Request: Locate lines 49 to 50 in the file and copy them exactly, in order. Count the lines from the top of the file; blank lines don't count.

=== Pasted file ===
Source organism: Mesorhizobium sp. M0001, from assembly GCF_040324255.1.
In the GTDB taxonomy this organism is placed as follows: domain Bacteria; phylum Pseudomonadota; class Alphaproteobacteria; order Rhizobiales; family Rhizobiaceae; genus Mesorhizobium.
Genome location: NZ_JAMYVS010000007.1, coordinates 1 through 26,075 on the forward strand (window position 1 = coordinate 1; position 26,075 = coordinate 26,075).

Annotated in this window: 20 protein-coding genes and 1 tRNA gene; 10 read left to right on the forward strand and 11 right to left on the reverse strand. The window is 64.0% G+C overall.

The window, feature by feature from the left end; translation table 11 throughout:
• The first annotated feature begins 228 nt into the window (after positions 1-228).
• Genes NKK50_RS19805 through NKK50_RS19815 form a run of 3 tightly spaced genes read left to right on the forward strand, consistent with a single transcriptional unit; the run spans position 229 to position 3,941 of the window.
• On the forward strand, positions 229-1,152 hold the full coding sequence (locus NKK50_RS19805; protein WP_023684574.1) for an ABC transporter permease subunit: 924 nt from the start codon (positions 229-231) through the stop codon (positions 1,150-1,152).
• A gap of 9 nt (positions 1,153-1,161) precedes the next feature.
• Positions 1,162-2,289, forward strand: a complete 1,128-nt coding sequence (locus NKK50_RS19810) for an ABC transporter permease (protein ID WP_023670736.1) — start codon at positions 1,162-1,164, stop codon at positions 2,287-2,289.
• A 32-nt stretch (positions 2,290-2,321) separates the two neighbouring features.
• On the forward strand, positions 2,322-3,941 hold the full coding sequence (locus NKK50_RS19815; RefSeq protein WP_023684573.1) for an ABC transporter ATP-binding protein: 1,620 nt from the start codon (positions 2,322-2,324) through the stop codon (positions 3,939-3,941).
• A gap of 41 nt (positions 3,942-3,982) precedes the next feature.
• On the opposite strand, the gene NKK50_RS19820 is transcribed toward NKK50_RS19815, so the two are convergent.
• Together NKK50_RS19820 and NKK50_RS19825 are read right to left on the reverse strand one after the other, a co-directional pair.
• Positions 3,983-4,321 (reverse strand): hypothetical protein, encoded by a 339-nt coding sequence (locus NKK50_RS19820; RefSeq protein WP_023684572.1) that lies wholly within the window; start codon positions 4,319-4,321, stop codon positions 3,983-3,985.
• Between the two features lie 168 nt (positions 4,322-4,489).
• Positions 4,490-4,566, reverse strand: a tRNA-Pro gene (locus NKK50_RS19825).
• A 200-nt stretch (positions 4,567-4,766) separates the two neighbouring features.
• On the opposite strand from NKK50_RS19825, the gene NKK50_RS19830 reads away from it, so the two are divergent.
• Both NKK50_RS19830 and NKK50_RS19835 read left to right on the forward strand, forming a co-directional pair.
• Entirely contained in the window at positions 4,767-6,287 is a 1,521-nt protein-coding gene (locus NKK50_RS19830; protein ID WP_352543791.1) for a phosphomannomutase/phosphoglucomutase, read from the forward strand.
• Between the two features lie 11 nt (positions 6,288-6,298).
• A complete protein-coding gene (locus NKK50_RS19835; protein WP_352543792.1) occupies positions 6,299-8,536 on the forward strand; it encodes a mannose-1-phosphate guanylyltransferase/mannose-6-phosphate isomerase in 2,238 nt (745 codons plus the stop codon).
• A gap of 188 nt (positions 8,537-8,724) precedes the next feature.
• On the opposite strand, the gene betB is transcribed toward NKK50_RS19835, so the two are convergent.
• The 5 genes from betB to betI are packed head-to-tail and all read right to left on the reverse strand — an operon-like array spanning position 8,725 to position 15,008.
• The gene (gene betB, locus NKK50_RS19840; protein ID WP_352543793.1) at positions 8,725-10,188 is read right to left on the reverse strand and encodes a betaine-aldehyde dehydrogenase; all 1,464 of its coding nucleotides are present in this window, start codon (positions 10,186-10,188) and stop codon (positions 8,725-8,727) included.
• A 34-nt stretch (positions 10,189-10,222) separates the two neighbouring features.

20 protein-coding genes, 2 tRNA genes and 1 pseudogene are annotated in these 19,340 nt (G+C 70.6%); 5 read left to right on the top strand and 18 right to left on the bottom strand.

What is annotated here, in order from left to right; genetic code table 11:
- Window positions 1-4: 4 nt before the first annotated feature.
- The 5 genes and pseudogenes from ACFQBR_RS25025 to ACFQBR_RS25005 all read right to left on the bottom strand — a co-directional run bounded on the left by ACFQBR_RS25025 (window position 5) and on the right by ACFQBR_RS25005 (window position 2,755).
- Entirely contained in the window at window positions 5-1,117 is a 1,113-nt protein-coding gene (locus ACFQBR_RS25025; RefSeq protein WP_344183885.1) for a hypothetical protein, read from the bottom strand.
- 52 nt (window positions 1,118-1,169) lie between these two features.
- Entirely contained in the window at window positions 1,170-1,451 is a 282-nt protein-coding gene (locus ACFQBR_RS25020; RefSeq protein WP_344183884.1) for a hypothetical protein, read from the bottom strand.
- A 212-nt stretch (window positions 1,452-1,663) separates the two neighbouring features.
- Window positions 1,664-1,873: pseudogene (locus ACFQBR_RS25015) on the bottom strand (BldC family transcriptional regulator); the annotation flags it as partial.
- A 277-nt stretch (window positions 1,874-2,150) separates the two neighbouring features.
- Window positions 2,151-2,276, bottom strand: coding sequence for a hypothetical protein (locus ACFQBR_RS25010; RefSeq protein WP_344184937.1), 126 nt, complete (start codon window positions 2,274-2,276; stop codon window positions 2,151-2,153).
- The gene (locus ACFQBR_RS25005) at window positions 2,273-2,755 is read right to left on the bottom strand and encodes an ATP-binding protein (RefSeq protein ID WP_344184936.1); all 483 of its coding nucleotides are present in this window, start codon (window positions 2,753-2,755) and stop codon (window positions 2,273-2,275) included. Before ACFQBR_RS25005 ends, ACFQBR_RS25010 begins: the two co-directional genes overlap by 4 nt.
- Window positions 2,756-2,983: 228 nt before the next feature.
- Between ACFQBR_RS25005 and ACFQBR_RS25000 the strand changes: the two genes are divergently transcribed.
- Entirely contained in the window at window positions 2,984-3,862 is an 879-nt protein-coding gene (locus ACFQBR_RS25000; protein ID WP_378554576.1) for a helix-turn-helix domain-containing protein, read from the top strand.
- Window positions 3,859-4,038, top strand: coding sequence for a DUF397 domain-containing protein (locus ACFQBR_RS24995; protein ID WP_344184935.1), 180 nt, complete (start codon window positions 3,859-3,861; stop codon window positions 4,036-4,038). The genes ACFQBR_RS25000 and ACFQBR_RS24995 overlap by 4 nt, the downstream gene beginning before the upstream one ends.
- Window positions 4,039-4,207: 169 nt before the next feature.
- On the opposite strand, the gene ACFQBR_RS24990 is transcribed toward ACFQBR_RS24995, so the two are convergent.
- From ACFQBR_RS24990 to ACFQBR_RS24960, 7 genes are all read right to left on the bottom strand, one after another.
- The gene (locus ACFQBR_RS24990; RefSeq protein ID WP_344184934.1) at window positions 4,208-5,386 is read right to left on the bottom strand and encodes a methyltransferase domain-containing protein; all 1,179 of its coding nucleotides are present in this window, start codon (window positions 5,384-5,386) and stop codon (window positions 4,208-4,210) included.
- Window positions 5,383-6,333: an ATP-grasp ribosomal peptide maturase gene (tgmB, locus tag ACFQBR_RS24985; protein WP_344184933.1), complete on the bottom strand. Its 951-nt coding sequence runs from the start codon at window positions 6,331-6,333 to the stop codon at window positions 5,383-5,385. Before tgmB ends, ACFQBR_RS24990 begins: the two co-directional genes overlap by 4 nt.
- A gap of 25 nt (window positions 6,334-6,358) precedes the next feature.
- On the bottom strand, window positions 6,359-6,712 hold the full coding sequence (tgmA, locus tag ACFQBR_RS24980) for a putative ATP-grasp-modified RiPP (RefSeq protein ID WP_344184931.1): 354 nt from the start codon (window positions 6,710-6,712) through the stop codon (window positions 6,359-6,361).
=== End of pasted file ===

- The gene (locus ACFQBR_RS24990; RefSeq protein ID WP_344184934.1) at window positions 4,208-5,386 is read right to left on the bottom strand and encodes a methyltransferase domain-containing protein; all 1,179 of its coding nucleotides are present in this window, start codon (window positions 5,384-5,386) and stop codon (window positions 4,208-4,210) included.
- Window positions 5,383-6,333: an ATP-grasp ribosomal peptide maturase gene (tgmB, locus tag ACFQBR_RS24985; protein WP_344184933.1), complete on the bottom strand. Its 951-nt coding sequence runs from the start codon at window positions 6,331-6,333 to the stop codon at window positions 5,383-5,385. Before tgmB ends, ACFQBR_RS24990 begins: the two co-directional genes overlap by 4 nt.